O） Nick Perks， project director for Climate Solidarity， believes this sort of activity is where the future of environmental action lies. “Using existing civil society structures or networks is a more effective way of creating change … and obviously trade unions are one of the biggest civil society networks in the UK，” he says. The “Love Food， Haste Waste” campaign entered into a collaboration last year with another such network—the Women’s Institute. Londoner Rachel Talor joined the campaign with the aim of making new friends. A year on， the meetings have made lasting changes to what she throws away in her kitchen. “It’s always more of an incentive if you’re doing it with other people，” she says. “It motivates you more if you know that you’ve got to provide feedback to a group.”
P） The power of such simple psychology in fighting climate change is attracting attention across the political establishment. In the US， the House of Representatives Science Committee has approved a bill allocating $10 million a year to studying energy-related behaviour. In the UK， new studies are in development and social scientists are regularly spotted in British government offices. With the help of psychologists， there is fresh hope that we might go green after all.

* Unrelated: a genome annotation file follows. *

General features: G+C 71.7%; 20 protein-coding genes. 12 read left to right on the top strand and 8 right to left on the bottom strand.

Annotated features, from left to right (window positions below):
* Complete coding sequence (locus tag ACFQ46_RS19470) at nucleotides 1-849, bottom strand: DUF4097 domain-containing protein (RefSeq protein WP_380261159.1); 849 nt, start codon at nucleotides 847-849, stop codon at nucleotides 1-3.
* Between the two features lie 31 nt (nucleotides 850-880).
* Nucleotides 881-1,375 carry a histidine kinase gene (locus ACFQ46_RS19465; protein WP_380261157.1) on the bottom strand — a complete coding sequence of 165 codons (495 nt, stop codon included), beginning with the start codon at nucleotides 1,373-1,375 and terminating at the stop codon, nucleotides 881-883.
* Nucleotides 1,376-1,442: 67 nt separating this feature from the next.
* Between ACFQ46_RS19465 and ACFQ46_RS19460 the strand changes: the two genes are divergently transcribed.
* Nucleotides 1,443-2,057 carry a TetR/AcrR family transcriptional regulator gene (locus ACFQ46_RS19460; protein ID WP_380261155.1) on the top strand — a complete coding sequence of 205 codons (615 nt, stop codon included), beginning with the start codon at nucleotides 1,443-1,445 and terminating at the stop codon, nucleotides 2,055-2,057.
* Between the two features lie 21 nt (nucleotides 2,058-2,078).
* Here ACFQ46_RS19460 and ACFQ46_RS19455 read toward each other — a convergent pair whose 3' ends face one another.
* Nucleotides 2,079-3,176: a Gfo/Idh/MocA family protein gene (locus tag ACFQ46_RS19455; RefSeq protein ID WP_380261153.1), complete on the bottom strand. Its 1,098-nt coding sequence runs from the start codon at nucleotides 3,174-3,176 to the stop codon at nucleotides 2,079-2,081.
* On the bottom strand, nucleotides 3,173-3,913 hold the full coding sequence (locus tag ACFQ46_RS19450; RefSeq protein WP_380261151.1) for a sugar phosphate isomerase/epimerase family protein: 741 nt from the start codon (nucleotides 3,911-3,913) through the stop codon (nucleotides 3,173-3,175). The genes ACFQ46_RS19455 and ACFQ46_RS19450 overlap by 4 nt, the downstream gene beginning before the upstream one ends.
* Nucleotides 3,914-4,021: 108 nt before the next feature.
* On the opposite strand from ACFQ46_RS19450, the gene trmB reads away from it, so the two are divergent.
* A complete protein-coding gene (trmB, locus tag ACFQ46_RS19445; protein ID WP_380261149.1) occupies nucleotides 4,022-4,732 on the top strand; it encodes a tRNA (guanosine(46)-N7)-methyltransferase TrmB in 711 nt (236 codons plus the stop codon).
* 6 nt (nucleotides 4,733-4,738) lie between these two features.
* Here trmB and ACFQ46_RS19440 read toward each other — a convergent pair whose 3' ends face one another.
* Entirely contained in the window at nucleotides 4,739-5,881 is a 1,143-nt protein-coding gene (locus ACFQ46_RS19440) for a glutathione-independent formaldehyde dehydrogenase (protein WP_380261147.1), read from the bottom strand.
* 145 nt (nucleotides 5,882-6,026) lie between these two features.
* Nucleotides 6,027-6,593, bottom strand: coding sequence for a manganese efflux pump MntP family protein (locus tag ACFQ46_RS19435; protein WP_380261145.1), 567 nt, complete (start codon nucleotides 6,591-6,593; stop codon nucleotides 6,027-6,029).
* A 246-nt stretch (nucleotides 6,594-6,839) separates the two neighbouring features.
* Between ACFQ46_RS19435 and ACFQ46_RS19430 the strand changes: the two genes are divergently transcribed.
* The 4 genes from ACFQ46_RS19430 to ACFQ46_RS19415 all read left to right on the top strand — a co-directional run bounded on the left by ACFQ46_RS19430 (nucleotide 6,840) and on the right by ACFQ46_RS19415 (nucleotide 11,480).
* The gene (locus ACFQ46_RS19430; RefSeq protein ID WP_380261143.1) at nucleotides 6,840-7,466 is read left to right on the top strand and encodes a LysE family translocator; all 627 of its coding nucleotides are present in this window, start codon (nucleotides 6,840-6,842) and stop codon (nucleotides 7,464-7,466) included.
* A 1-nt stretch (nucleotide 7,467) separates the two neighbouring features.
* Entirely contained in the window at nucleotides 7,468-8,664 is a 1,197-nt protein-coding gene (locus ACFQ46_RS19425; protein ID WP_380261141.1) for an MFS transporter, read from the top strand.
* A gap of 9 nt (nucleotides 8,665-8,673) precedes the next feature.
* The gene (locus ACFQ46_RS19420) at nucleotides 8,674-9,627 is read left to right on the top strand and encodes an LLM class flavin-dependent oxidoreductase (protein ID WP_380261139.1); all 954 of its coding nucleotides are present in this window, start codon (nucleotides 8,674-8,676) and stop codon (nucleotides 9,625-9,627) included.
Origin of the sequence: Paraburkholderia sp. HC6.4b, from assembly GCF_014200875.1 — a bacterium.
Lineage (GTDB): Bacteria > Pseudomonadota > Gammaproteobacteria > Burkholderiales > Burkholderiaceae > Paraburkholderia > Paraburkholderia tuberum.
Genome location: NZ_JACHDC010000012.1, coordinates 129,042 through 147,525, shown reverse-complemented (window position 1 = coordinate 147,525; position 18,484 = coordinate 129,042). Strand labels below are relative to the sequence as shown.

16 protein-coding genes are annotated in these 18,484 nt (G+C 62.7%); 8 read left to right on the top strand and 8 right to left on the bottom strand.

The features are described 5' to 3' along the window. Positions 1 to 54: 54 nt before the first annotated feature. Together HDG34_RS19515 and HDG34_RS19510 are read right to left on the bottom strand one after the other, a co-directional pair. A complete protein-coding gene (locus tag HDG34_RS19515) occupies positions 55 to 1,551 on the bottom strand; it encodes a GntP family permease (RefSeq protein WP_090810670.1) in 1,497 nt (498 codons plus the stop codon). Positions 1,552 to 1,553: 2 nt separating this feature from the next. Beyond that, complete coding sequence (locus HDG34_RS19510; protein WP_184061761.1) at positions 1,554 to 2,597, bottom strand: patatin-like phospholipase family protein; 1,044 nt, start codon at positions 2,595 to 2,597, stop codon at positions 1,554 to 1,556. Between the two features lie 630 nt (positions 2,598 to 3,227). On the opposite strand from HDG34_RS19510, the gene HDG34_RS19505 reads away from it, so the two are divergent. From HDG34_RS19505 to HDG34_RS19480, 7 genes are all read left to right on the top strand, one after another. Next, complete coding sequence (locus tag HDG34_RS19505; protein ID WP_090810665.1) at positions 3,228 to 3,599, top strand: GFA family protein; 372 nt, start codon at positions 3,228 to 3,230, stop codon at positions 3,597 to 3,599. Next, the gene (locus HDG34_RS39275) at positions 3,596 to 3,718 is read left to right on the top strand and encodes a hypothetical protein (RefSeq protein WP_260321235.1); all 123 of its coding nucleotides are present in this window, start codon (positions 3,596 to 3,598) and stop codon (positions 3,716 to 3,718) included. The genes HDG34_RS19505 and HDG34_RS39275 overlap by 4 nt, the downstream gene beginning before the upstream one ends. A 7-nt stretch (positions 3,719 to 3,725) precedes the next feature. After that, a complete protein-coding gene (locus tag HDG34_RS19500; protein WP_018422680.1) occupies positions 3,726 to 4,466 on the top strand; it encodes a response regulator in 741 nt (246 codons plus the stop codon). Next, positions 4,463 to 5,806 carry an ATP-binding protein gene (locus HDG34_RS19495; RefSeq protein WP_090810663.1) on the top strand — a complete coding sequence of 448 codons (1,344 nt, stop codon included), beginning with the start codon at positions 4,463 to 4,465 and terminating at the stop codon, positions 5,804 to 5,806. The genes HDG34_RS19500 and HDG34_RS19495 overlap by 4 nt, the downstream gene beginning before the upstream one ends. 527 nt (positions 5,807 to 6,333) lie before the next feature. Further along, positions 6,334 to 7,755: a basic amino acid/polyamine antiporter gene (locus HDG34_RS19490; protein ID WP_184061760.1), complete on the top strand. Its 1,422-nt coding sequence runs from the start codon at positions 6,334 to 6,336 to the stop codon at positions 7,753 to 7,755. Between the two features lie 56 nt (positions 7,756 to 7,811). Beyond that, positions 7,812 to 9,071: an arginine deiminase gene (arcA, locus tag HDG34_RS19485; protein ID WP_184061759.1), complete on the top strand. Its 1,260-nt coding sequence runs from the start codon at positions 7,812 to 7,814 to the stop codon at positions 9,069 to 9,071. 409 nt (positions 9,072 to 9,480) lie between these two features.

46. When people find they are powerless to change a situation， they tend to live with it.
47. To be effective， environmental messages should be carefully framed.
48. It is the government’s responsibility to persuade people into making environment-friendly decisions.
49. Politicians are beginning to realize the importance of enlisting psychologists’ help in fighting climate change.
50. To find effective solutions to climate change， it is necessary to understand what motivates people to make change.
51. In their evolution， humans have learned to pay attention to the most urgent issues instead of long-term concerns.
52. One study shows that our neighbors’ actions are influential unchanging our behavior.
53. Despite clear signs of global warming， it is not easy for most people to believe climate change will affect their own lives.
54.We would take our future into consideration in making decisions concerning climate change before it is too late.
55. Existing social networks can be more effective in creating change in people’s behaviour.